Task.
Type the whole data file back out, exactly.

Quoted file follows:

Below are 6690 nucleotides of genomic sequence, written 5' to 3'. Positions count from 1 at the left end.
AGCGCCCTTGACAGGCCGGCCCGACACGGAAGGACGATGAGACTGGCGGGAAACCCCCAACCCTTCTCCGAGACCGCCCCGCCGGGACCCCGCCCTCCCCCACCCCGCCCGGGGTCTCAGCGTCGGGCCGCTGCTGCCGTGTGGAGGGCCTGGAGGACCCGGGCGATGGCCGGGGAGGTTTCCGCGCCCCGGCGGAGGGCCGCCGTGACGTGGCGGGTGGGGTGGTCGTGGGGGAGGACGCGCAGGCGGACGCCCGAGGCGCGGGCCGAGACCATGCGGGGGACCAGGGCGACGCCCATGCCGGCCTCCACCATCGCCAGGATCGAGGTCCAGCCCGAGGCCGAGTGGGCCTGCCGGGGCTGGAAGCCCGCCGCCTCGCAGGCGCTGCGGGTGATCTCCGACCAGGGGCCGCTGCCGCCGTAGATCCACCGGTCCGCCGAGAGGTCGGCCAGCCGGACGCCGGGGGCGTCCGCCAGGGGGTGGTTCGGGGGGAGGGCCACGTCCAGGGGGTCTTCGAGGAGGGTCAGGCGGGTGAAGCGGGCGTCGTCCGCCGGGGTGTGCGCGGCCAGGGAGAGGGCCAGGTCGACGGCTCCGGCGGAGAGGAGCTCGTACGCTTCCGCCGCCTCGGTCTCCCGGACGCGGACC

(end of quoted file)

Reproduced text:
Below are 6690 nucleotides of genomic sequence, written 5' to 3'. Positions count from 1 at the left end.
AGCGCCCTTGACAGGCCGGCCCGACACGGAAGGACGATGAGACTGGCGGGAAACCCCCAACCCTTCTCCGAGACCGCCCCGCCGGGACCCCGCCCTCCCCCACCCCGCCCGGGGTCTCAGCGTCGGGCCGCTGCTGCCGTGTGGAGGGCCTGGAGGACCCGGGCGATGGCCGGGGAGGTTTCCGCGCCCCGGCGGAGGGCCGCCGTGACGTGGCGGGTGGGGTGGTCGTGGGGGAGGACGCGCAGGCGGACGCCCGAGGCGCGGGCCGAGACCATGCGGGGGACCAGGGCGACGCCCATGCCGGCCTCCACCATCGCCAGGATCGAGGTCCAGCCCGAGGCCGAGTGGGCCTGCCGGGGCTGGAAGCCCGCCGCCTCGCAGGCGCTGCGGGTGATCTCCGACCAGGGGCCGCTGCCGCCGTAGATCCACCGGTCCGCCGAGAGGTCGGCCAGCCGGACGCCGGGGGCGTCCGCCAGGGGGTGGTTCGGGGGGAGGGCCACGTCCAGGGGGTCTTCGAGGAGGGTCAGGCGGGTGAAGCGGGCGTCGTCCGCCGGGGTGTGCGCGGCCAGGGAGAGGGCCAGGTCGACGGCTCCGGCGGAGAGGAGCTCGTACGCTTCCGCCGCCTCGGTCTCCCGGACGCGGACC